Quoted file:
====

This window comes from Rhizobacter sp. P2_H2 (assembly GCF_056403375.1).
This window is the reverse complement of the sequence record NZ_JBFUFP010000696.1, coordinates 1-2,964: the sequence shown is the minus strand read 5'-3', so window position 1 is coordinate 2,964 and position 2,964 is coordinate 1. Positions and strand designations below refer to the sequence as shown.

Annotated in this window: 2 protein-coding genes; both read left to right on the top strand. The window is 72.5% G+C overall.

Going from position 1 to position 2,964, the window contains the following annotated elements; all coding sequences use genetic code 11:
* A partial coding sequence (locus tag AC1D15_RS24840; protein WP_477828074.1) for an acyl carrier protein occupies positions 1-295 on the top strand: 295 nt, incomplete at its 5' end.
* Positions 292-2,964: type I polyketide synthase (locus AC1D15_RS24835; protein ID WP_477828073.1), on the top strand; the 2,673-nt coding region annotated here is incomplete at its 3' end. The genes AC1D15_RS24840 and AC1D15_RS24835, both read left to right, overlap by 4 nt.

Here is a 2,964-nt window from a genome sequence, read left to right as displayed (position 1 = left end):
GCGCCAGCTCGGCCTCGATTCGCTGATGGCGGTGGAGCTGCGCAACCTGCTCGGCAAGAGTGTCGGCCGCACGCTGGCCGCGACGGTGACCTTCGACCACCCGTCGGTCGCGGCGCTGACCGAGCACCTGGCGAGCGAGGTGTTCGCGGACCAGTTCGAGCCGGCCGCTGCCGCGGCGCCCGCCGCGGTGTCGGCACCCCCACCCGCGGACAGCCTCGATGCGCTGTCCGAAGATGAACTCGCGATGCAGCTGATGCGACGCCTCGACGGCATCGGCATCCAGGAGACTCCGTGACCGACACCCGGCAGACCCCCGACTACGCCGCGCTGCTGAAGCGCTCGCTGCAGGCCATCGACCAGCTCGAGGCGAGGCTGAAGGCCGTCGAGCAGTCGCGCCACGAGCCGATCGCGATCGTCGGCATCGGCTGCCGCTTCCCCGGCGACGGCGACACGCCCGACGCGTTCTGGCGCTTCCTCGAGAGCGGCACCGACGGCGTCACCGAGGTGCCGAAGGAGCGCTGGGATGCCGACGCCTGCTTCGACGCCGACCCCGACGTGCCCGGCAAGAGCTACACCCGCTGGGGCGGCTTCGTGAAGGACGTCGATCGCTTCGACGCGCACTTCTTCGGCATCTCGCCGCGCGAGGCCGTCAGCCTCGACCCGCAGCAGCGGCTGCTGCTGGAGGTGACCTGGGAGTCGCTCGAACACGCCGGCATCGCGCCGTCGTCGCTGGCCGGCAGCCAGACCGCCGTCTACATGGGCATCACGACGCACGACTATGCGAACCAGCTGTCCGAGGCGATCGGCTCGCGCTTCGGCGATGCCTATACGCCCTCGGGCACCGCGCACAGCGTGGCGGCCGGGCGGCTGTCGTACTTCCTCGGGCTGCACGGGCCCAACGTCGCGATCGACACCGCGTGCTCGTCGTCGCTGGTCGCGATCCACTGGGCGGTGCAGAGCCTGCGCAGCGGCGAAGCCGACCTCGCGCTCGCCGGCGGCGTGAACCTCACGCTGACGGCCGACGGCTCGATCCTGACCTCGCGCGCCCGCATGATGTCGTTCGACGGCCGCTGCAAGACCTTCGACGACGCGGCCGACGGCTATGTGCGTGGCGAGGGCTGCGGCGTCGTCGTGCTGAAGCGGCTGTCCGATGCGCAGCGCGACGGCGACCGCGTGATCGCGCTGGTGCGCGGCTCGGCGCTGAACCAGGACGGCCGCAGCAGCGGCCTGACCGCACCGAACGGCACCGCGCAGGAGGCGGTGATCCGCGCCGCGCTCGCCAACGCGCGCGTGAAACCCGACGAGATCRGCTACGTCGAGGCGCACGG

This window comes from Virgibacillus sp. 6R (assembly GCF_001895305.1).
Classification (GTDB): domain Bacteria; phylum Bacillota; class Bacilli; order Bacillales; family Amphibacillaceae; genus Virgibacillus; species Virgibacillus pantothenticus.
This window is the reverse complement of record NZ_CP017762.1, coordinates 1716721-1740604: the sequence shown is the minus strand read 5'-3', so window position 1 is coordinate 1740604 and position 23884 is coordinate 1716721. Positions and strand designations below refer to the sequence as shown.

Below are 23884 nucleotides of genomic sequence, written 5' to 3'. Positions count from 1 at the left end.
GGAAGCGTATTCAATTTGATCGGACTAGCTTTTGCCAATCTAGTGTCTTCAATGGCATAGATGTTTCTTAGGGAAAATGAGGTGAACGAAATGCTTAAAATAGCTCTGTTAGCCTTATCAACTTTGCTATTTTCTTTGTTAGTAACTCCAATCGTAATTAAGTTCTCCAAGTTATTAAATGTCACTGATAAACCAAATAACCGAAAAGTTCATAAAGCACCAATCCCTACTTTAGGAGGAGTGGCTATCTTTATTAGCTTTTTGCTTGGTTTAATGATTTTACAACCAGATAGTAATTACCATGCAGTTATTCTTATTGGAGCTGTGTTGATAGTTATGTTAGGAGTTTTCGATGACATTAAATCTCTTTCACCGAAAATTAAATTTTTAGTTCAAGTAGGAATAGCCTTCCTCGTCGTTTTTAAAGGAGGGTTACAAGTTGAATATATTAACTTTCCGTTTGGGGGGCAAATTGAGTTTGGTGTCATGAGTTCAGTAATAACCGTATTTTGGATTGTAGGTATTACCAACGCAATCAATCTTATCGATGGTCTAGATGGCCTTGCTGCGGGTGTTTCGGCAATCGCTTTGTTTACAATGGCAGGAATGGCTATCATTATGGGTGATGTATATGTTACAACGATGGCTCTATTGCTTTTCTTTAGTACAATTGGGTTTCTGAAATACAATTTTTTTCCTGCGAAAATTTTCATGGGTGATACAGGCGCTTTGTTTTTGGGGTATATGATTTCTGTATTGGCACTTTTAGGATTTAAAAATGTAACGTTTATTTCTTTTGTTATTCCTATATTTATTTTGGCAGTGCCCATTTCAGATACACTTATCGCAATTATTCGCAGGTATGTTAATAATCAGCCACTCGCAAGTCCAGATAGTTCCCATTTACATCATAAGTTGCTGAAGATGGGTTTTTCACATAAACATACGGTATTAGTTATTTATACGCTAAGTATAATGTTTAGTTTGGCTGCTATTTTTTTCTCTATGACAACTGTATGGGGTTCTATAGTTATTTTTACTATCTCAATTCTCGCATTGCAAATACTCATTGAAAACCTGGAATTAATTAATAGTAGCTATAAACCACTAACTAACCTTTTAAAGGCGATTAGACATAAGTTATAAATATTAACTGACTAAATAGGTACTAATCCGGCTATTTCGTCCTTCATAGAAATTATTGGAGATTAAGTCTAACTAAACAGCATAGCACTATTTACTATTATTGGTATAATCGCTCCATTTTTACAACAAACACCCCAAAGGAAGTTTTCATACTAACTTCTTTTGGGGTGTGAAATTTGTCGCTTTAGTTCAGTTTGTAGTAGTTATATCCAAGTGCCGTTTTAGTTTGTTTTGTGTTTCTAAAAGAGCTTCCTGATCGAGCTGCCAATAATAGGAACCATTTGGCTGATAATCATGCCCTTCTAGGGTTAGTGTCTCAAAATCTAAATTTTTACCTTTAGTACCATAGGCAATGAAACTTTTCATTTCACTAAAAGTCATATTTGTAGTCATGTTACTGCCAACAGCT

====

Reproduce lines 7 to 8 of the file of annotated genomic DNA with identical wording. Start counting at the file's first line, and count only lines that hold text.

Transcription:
Here is a 2,964-nt window from a genome sequence, read left to right as displayed (position 1 = left end):
GCGCCAGCTCGGCCTCGATTCGCTGATGGCGGTGGAGCTGCGCAACCTGCTCGGCAAGAGTGTCGGCCGCACGCTGGCCGCGACGGTGACCTTCGACCACCCGTCGGTCGCGGCGCTGACCGAGCACCTGGCGAGCGAGGTGTTCGCGGACCAGTTCGAGCCGGCCGCTGCCGCGGCGCCCGCCGCGGTGTCGGCACCCCCACCCGCGGACAGCCTCGATGCGCTGTCCGAAGATGAACTCGCGATGCAGCTGATGCGACGCCTCGACGGCATCGGCATCCAGGAGACTCCGTGACCGACACCCGGCAGACCCCCGACTACGCCGCGCTGCTGAAGCGCTCGCTGCAGGCCATCGACCAGCTCGAGGCGAGGCTGAAGGCCGTCGAGCAGTCGCGCCACGAGCCGATCGCGATCGTCGGCATCGGCTGCCGCTTCCCCGGCGACGGCGACACGCCCGACGCGTTCTGGCGCTTCCTCGAGAGCGGCACCGACGGCGTCACCGAGGTGCCGAAGGAGCGCTGGGATGCCGACGCCTGCTTCGACGCCGACCCCGACGTGCCCGGCAAGAGCTACACCCGCTGGGGCGGCTTCGTGAAGGACGTCGATCGCTTCGACGCGCACTTCTTCGGCATCTCGCCGCGCGAGGCCGTCAGCCTCGACCCGCAGCAGCGGCTGCTGCTGGAGGTGACCTGGGAGTCGCTCGAACACGCCGGCATCGCGCCGTCGTCGCTGGCCGGCAGCCAGACCGCCGTCTACATGGGCATCACGACGCACGACTATGCGAACCAGCTGTCCGAGGCGATCGGCTCGCGCTTCGGCGATGCCTATACGCCCTCGGGCACCGCGCACAGCGTGGCGGCCGGGCGGCTGTCGTACTTCCTCGGGCTGCACGGGCCCAACGTCGCGATCGACACCGCGTGCTCGTCGTCGCTGGTCGCGATCCACTGGGCGGTGCAGAGCCTGCGCAGCGGCGAAGCCGACCTCGCGCTCGCCGGCGGCGTGAACCTCACGCTGACGGCCGACGGCTCGATCCTGACCTCGCGCGCCCGCATGATGTCGTTCGACGGCCGCTGCAAGACCTTCGACGACGCGGCCGACGGCTATGTGCGTGGCGAGGGCTGCGGCGTCGTCGTGCTGAAGCGGCTGTCCGATGCGCAGCGCGACGGCGACCGCGTGATCGCGCTGGTGCGCGGCTCGGCGCTGAACCAGGACGGCCGCAGCAGCGGCCTGACCGCACCGAACGGCACCGCGCAGGAGGCGGTGATCCGCGCCGCGCTCGCCAACGCGCGCGTGAAACCCGACGAGATCRGCTACGTCGAGGCGCACGG